It's official: SAG-AFTRA is going on strike.
Contract talks with the Alliance of Motion Picture and Television Producers ended without a deal being reached, meaning that strike action will begin Thursday at midnight PT.
News of the talks breaking down doesn't come as much of a surprise: Strike action had been heavily expected after the first deadline was moved, and there wasn't a bridge between the two sides.
The work stoppage will impact 160,000 union members.
Earlier this year, the Writers Guild of America (WGA) went on strike, and a resolution for the writers has not been reached.
This is the first time since 1960 that both SAG and the WGA are on strike simultaneously.
With the SAG strike in the equation, it means that even if the WGA strike is resolved, no actors will be available to film the material for the projects.
Instead, the actors will be picketing until they get a fair deal AMPTP.
Some of the issues raised by the SAG that must be ironed out before a deal can be reached include streaming residuals, artificial intelligence, and pension and health contributions.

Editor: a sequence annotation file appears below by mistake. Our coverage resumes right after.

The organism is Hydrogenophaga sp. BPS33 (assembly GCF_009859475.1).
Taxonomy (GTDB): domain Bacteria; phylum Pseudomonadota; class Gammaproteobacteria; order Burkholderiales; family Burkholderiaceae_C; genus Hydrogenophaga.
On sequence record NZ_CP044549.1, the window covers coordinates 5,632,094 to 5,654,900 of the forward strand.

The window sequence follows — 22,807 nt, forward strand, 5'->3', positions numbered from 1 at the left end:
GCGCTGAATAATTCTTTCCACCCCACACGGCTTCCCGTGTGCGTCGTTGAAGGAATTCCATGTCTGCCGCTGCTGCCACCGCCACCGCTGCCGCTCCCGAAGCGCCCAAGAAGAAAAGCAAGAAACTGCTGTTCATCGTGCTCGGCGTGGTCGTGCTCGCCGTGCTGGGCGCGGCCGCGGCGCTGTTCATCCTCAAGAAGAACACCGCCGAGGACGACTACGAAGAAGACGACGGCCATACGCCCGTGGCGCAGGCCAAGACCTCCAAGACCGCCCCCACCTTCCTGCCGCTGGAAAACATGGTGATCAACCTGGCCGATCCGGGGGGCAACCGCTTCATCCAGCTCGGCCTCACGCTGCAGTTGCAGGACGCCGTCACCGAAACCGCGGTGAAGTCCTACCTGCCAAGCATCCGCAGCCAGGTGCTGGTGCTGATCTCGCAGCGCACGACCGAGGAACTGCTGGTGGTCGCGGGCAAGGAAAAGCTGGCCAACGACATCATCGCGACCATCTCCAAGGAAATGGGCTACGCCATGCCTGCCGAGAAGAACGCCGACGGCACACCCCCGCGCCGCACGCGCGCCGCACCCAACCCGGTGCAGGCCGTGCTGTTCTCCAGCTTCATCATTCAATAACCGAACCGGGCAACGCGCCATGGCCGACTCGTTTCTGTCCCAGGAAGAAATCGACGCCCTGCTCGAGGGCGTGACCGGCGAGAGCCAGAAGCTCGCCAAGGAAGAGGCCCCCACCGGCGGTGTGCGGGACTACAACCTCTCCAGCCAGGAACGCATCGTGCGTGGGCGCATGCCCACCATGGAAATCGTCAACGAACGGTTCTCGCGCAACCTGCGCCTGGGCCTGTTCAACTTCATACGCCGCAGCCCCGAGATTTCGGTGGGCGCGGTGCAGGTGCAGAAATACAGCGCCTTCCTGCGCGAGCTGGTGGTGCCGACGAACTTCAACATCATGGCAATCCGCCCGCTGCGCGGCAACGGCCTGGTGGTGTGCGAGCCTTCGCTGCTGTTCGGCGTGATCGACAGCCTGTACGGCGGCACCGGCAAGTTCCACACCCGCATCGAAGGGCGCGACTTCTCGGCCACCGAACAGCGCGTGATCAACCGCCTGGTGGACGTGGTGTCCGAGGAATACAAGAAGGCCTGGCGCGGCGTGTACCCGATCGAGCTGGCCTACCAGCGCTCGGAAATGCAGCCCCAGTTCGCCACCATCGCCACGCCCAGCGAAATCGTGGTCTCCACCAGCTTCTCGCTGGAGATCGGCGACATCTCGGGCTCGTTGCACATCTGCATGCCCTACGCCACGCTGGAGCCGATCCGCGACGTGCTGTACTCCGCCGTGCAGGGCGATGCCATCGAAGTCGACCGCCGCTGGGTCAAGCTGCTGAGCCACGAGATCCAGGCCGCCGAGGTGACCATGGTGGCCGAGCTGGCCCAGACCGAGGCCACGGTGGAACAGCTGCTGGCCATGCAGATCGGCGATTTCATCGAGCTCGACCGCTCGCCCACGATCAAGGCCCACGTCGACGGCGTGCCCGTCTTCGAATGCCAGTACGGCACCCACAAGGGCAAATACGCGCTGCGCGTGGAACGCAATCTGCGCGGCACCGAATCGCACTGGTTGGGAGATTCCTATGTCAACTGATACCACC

"This is a very seminal hour for us," said SAG-AFTRA president Fran Drescher at Thursday's press conference.
"I went in in earnest thinking that we would be able to avert a strike."
"The gravity of this move is not lost on me or our negotiating committee or our board members who have voted unanimously to proceed with a strike," she continued.
"It's a very serious thing that impacts thousands if not millions of people all across this country and around the world, not only members of this union but people who work in other industries that service the people that work in this industry."
"And so, it came with great sadness that we came to this crossroads, but we had no choice."
"We are the victims here. We are being victimized by a very greedy entity," Drescher continued.
"I am shocked by the way the people we have been business with are treating us. I cannot believe it, quite frankly, how far apart we are on so many things."
Take a look at some addictive reality TV because that's what will be on the schedule for an indefinite amount of time.
Paul Dailly is the Associate Editor for TV Fanatic. Follow him on X.